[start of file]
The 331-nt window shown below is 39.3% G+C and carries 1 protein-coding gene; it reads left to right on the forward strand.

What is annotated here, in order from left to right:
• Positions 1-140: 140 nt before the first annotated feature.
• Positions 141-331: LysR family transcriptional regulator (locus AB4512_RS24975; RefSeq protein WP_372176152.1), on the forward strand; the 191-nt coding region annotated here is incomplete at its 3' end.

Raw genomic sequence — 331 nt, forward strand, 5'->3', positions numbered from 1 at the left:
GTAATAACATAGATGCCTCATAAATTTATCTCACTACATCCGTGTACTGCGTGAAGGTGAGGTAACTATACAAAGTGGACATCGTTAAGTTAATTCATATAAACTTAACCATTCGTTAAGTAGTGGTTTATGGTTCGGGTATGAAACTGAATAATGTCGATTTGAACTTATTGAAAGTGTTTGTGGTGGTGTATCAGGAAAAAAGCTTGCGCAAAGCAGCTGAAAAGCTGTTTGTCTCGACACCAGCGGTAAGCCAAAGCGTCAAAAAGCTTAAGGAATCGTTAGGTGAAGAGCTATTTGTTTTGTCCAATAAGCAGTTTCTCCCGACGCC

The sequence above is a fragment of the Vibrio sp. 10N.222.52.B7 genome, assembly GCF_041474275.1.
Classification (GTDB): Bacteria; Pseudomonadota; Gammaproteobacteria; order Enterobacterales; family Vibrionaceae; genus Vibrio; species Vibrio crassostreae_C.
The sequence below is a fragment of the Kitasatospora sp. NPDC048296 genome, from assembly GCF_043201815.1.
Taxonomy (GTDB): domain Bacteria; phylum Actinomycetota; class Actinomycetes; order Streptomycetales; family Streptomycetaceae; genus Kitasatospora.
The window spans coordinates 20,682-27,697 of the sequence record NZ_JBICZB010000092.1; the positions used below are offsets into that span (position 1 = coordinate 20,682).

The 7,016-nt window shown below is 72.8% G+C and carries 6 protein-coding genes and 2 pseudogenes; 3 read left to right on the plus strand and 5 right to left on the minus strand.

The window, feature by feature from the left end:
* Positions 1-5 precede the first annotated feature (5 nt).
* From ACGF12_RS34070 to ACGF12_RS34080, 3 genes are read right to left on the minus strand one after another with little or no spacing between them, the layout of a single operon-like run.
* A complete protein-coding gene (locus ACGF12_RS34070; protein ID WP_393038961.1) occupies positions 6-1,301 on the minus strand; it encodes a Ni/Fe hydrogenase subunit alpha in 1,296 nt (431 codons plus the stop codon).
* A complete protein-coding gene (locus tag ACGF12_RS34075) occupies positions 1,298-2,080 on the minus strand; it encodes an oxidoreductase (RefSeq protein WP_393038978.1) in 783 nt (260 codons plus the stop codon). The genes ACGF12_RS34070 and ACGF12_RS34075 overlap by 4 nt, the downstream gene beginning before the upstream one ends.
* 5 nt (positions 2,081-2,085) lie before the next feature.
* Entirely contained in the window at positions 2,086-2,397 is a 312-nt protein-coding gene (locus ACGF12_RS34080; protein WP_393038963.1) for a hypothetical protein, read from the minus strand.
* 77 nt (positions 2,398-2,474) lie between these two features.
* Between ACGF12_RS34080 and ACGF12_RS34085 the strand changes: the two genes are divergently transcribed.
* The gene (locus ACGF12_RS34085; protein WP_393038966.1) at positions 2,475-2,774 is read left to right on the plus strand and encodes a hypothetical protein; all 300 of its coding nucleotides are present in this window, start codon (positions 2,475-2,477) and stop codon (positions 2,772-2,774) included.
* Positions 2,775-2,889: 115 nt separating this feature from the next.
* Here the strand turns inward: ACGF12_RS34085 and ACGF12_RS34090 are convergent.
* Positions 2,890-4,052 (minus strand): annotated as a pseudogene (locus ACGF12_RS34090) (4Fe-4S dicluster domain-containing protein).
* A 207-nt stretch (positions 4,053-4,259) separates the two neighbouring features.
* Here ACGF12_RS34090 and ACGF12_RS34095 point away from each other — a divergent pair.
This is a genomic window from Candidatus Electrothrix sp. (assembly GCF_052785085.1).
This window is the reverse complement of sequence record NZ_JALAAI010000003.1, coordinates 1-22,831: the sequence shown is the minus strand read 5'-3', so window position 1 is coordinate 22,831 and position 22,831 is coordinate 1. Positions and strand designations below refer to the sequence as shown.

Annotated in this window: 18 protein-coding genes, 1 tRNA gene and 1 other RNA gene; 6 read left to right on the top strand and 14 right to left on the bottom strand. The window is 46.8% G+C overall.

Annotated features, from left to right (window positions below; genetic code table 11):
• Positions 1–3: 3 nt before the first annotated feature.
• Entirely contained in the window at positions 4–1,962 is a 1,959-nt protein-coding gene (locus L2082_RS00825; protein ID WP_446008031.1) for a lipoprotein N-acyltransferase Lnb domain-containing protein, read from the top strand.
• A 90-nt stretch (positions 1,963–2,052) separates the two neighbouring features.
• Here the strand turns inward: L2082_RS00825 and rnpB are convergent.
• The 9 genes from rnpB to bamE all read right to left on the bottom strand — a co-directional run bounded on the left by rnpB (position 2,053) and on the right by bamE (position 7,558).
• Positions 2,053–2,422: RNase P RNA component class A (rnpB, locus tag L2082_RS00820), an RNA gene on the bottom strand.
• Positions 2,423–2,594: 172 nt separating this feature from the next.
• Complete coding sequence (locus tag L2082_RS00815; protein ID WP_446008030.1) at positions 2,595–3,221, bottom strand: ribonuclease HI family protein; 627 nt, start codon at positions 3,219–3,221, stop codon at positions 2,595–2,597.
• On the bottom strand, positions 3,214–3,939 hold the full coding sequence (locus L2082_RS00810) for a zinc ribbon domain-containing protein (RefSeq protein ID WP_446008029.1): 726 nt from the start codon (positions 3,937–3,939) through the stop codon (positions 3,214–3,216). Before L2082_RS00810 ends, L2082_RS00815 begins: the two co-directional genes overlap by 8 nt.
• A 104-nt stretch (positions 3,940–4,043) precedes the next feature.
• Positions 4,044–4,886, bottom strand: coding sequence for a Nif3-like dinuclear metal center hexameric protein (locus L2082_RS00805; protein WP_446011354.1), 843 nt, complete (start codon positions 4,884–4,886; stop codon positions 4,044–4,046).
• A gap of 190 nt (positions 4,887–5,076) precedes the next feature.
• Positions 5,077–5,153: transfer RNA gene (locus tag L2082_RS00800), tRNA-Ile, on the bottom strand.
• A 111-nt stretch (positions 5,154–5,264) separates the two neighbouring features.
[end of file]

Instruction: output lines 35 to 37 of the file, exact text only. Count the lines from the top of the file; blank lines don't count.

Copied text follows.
• Here the strand turns inward: L2082_RS00825 and rnpB are convergent.
• The 9 genes from rnpB to bamE all read right to left on the bottom strand — a co-directional run bounded on the left by rnpB (position 2,053) and on the right by bamE (position 7,558).
• Positions 2,053–2,422: RNase P RNA component class A (rnpB, locus tag L2082_RS00820), an RNA gene on the bottom strand.